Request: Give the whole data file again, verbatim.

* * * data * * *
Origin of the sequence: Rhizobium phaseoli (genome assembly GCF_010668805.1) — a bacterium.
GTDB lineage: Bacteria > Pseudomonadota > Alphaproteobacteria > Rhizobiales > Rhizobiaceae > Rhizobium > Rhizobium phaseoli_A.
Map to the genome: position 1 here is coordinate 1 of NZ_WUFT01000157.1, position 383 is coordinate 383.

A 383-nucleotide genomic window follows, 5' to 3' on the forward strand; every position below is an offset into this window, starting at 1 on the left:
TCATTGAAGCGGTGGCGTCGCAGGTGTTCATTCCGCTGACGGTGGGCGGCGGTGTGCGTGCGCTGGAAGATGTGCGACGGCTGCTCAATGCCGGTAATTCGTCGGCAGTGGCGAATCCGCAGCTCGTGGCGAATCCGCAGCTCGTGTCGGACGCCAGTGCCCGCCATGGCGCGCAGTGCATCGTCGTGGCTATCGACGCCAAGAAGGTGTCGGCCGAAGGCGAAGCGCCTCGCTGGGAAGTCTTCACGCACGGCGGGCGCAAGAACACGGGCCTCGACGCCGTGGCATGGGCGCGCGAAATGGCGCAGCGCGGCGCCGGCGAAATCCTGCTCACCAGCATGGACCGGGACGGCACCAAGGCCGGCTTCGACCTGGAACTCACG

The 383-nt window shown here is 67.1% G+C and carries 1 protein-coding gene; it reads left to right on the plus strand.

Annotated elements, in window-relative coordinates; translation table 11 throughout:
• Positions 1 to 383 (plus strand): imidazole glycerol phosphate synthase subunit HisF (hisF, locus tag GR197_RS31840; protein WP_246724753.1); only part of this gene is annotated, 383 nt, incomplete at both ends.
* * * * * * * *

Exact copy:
Origin of the sequence: Rhizobium phaseoli (genome assembly GCF_010668805.1) — a bacterium.
GTDB lineage: Bacteria > Pseudomonadota > Alphaproteobacteria > Rhizobiales > Rhizobiaceae > Rhizobium > Rhizobium phaseoli_A.
Map to the genome: position 1 here is coordinate 1 of NZ_WUFT01000157.1, position 383 is coordinate 383.

A 383-nucleotide genomic window follows, 5' to 3' on the forward strand; every position below is an offset into this window, starting at 1 on the left:
TCATTGAAGCGGTGGCGTCGCAGGTGTTCATTCCGCTGACGGTGGGCGGCGGTGTGCGTGCGCTGGAAGATGTGCGACGGCTGCTCAATGCCGGTAATTCGTCGGCAGTGGCGAATCCGCAGCTCGTGGCGAATCCGCAGCTCGTGTCGGACGCCAGTGCCCGCCATGGCGCGCAGTGCATCGTCGTGGCTATCGACGCCAAGAAGGTGTCGGCCGAAGGCGAAGCGCCTCGCTGGGAAGTCTTCACGCACGGCGGGCGCAAGAACACGGGCCTCGACGCCGTGGCATGGGCGCGCGAAATGGCGCAGCGCGGCGCCGGCGAAATCCTGCTCACCAGCATGGACCGGGACGGCACCAAGGCCGGCTTCGACCTGGAACTCACG

The 383-nt window shown here is 67.1% G+C and carries 1 protein-coding gene; it reads left to right on the plus strand.

Annotated elements, in window-relative coordinates; translation table 11 throughout:
• Positions 1 to 383 (plus strand): imidazole glycerol phosphate synthase subunit HisF (hisF, locus tag GR197_RS31840; protein WP_246724753.1); only part of this gene is annotated, 383 nt, incomplete at both ends.